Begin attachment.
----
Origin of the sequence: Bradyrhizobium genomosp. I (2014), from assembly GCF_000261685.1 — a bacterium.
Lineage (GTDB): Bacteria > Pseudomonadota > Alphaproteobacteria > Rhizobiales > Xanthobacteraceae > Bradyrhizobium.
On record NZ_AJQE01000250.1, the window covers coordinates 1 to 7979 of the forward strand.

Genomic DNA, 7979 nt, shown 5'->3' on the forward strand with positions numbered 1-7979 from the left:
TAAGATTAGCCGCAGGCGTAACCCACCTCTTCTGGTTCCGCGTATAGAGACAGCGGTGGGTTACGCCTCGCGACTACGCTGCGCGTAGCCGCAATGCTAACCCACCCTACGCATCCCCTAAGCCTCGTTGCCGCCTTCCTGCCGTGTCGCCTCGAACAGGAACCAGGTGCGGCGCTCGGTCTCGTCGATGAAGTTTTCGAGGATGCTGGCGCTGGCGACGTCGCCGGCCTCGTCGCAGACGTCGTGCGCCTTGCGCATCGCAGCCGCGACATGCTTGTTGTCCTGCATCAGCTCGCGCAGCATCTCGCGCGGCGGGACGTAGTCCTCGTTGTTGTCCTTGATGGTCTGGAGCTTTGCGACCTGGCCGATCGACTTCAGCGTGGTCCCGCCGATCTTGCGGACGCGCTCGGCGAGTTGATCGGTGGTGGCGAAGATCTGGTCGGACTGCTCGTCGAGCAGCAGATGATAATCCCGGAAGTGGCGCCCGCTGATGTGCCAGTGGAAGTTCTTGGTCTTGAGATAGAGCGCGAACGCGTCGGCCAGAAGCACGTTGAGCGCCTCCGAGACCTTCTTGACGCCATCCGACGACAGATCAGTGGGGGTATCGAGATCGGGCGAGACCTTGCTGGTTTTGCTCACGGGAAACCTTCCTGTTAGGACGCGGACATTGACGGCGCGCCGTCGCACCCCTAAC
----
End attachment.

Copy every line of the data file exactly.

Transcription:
Origin of the sequence: Bradyrhizobium genomosp. I (2014), from assembly GCF_000261685.1 — a bacterium.
Lineage (GTDB): Bacteria > Pseudomonadota > Alphaproteobacteria > Rhizobiales > Xanthobacteraceae > Bradyrhizobium.
On record NZ_AJQE01000250.1, the window covers coordinates 1 to 7979 of the forward strand.

Genomic DNA, 7979 nt, shown 5'->3' on the forward strand with positions numbered 1-7979 from the left:
TAAGATTAGCCGCAGGCGTAACCCACCTCTTCTGGTTCCGCGTATAGAGACAGCGGTGGGTTACGCCTCGCGACTACGCTGCGCGTAGCCGCAATGCTAACCCACCCTACGCATCCCCTAAGCCTCGTTGCCGCCTTCCTGCCGTGTCGCCTCGAACAGGAACCAGGTGCGGCGCTCGGTCTCGTCGATGAAGTTTTCGAGGATGCTGGCGCTGGCGACGTCGCCGGCCTCGTCGCAGACGTCGTGCGCCTTGCGCATCGCAGCCGCGACATGCTTGTTGTCCTGCATCAGCTCGCGCAGCATCTCGCGCGGCGGGACGTAGTCCTCGTTGTTGTCCTTGATGGTCTGGAGCTTTGCGACCTGGCCGATCGACTTCAGCGTGGTCCCGCCGATCTTGCGGACGCGCTCGGCGAGTTGATCGGTGGTGGCGAAGATCTGGTCGGACTGCTCGTCGAGCAGCAGATGATAATCCCGGAAGTGGCGCCCGCTGATGTGCCAGTGGAAGTTCTTGGTCTTGAGATAGAGCGCGAACGCGTCGGCCAGAAGCACGTTGAGCGCCTCCGAGACCTTCTTGACGCCATCCGACGACAGATCAGTGGGGGTATCGAGATCGGGCGAGACCTTGCTGGTTTTGCTCACGGGAAACCTTCCTGTTAGGACGCGGACATTGACGGCGCGCCGTCGCACCCCTAAC